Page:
We are talking with professionals at the University of MI to see what are the possible ways that we can take initiative.
Our project will create shelter, food and give a water source to the bird population.
Our project uses handkerchiefs as a unique tool to tell the world about the critical issue of deforestation. We use our project to communicate widely, but also to raise money for grassroots organizations (mostly indigenous) that are on the ground in places where forests (especially peat land forests) and the creatures that live in them are threatened. We raise money by partnering with local businesses that advertise on tourist maps we print on handkerchiefs. We also raise money through the sale of these handkerchiefs.
In the fall, our students will begin to evaluate the 1/2 acre plot to see how our spring planting succeeded. Along with Pheasants Forever, we will begin monitoring the flora and fauna found in our area and watch for the continued success of our native species. We hope to evaluate the soil as well as the amount of rainfall in the area. Once we have established our milkweed population, we hope to attract Monarch butterflies to the area to evaluate their numbers, tag and monitor them. Our students will be citizen scientists, collecting, evaluating and communicating the information to the Monarch watch team and to the community.
I will sell my art at www.pigtailsart.com. I will then donate it to my special fundrasing page. http://team.janegoodall.org/site/TR/Events/General?px=1295382&pg=personal&fr_id=1050 I hope to have the money raised by my 11th birthday!
Promoting Responsible Travel Mumbai, MH India See map: Google Maps Indigenous Communities Landscapes, Trees, and Plants Wildlife 1 Subscribe to group ...
We will be going around schools and going to different social groups and doing presentations on the public activities that you can do to protect wild places and land.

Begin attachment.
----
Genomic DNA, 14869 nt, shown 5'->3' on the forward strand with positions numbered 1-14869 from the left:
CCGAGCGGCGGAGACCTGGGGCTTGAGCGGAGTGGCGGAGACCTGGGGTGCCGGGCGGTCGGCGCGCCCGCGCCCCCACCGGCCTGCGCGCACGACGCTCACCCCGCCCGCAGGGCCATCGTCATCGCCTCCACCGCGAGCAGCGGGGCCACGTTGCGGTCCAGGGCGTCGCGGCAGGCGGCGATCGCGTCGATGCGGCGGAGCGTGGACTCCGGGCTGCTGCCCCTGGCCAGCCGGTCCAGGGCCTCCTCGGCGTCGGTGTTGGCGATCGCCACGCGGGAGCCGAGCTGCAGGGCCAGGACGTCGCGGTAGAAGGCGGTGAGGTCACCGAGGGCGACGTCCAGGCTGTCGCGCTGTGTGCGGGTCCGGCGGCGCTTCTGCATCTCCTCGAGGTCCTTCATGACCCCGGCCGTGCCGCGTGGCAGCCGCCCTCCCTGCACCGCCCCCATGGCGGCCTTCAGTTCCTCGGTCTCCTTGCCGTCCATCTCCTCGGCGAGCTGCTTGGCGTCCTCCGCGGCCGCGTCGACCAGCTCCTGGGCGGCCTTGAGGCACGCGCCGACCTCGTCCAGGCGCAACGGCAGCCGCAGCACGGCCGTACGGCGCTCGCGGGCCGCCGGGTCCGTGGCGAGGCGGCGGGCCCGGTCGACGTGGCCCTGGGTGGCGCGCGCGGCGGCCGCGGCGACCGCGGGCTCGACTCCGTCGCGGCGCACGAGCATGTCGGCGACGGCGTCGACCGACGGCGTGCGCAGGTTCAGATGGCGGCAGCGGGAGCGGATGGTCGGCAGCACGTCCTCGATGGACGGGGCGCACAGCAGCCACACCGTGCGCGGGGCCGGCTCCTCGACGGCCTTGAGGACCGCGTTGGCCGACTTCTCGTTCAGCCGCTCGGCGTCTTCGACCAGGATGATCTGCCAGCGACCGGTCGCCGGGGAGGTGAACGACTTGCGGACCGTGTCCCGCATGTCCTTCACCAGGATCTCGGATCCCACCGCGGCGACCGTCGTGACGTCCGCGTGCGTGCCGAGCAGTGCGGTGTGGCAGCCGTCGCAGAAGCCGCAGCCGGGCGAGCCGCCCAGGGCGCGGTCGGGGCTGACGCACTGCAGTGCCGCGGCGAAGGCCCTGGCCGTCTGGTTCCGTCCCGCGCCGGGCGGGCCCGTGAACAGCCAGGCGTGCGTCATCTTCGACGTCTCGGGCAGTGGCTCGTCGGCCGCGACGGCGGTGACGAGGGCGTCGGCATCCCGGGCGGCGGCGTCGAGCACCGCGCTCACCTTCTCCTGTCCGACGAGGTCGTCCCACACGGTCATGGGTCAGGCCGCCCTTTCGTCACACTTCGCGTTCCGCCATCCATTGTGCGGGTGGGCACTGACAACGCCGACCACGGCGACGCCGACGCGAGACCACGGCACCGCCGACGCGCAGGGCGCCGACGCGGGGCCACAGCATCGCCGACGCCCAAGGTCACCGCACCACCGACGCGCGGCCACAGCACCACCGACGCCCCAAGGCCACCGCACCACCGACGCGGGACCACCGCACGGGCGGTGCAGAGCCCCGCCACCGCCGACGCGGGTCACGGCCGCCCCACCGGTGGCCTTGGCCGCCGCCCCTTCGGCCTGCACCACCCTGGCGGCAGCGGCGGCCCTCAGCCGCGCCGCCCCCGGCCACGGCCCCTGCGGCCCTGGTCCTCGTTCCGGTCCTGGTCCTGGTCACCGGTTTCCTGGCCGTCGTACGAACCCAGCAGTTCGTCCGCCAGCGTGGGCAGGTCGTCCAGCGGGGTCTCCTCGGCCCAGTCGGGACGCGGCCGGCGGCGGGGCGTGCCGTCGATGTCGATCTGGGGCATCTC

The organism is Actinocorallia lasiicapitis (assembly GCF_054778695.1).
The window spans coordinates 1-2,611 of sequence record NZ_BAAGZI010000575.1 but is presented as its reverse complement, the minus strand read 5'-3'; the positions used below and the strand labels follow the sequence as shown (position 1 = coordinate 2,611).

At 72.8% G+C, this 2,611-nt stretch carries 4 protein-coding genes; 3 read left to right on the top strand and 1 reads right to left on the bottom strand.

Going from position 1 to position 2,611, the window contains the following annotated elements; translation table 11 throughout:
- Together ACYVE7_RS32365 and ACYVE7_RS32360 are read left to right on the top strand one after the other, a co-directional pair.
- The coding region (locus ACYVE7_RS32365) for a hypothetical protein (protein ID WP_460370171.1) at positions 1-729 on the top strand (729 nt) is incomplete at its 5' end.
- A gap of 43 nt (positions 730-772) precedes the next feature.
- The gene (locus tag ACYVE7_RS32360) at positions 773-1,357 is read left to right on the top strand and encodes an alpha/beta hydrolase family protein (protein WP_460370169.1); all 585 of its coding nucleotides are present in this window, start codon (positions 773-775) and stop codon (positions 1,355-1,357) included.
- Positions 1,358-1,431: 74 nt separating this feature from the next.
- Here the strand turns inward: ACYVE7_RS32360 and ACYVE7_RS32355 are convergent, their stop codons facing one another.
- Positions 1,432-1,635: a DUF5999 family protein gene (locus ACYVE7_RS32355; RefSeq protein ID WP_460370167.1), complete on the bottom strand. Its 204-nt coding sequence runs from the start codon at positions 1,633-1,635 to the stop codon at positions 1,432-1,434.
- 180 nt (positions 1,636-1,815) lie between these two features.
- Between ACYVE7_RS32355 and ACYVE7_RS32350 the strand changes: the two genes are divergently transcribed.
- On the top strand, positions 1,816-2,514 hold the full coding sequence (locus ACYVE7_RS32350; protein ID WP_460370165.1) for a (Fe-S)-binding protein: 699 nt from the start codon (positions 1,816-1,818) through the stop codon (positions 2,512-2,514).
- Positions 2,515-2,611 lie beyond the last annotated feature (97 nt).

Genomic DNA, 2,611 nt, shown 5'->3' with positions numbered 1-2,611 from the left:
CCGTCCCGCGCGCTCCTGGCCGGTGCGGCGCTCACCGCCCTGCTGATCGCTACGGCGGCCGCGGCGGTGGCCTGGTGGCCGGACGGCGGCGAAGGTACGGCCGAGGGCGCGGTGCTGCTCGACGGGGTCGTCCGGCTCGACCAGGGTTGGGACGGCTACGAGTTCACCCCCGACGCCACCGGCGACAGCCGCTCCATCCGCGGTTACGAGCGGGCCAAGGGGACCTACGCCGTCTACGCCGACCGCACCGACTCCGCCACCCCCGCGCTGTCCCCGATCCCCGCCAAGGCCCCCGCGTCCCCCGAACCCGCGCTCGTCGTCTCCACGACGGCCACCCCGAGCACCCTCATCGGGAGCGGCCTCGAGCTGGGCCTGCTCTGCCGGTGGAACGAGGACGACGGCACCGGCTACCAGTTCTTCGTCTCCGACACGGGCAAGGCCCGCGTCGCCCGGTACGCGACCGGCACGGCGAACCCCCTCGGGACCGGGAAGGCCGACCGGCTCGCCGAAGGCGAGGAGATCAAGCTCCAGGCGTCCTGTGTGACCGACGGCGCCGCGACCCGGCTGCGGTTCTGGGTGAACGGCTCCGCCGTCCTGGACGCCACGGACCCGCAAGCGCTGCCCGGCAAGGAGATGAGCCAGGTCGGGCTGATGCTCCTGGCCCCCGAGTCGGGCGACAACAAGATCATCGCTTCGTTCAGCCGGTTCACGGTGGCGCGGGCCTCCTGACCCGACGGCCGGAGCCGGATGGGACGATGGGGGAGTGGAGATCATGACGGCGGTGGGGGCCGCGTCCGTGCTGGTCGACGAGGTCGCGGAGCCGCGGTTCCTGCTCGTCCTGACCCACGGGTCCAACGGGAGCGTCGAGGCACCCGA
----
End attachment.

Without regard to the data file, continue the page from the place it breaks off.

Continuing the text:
Hong Kong S.A.R., China
Raise awareness in our local and surrounding community. We will have an ariticle published in our local town magazine with a readership of 30,000 people. We will sell Seedlings for seedlings - growing seedlings to sell to our community to raise money for the Kadoorie Conservation China organisation to grow and plant new seedlings in the Bawangling National Nature Reserve. Create a facebook page to raise awareness. Share presentation of Powtoons and keynotes that gives information to other local students and people. Create a website to share our information. Maybe go to Hainan. Design and purchase tshirts (made from bamboo and charcoal) with information on the gibbons and sell them. TELL EVERYONE about the Hainan Black Crested Gibbon.
Are aims are: 1. Socialisation and Awareness: Get the community involved and to understand why the forest is important and why we need to conserve it; 2. Environmental Education for Schools: Get local schools involved in conservation. Including in-situ activities; develop learning exchanges with children in schools around Indonesia and the world and develop after-school clubs for the local school in the village – with the intention of expanding these to the school in Palangkaraya; 3. Develop an open-access Education Centre: Establishing a centre in the village. This would be a drop-in centre for schools; a nursery and demonstration site. This would also host exhibitions describing the community patrol team’s work, could host a Dayak cultural exhibition and be a site for after-school activities; 4. Explore the potential for developing a Dayak Cultural Education Initiative. Some of the best protected forests in Kalimantan are those where the forest conservation is driven by Dayak communities and a cultural determination to stop over-exploitation of their natural heritage. Dayak people place a high importance on the forests in the culture, although these are often different values to the one that westerners derive from the forest. Dayak people see the forest as a source of products, of fish and water, meat and medicines, timber for their houses and rattan for their nets. For many communities it is also the place their ancestors spirits go after they die. However much of Dayak lore and Dayak knowledge is being lost as the province develops and cities become the focus more than the jungle. Yet as we have seen, Dayak culture is a strong force for forest protection. It may be desirable to develop a Dayak education project, one which teaches about traditions, dance and music, history and the importance of the environment.
We are creating a walking tour through the Garden highlighting 25 plants that have engaging animal stories. The stories share information such as how a particular animal pollinates the plant, uses it for food or shelter or any co-evolution stories we have. The self-guided tour will be handed out to visitors at the entrance and each plant will have a marker in the shape of the animal in represents to encourage visitors to think about plants as they would be used in their native environments and bring the discussion of animals into the Botanical Garden.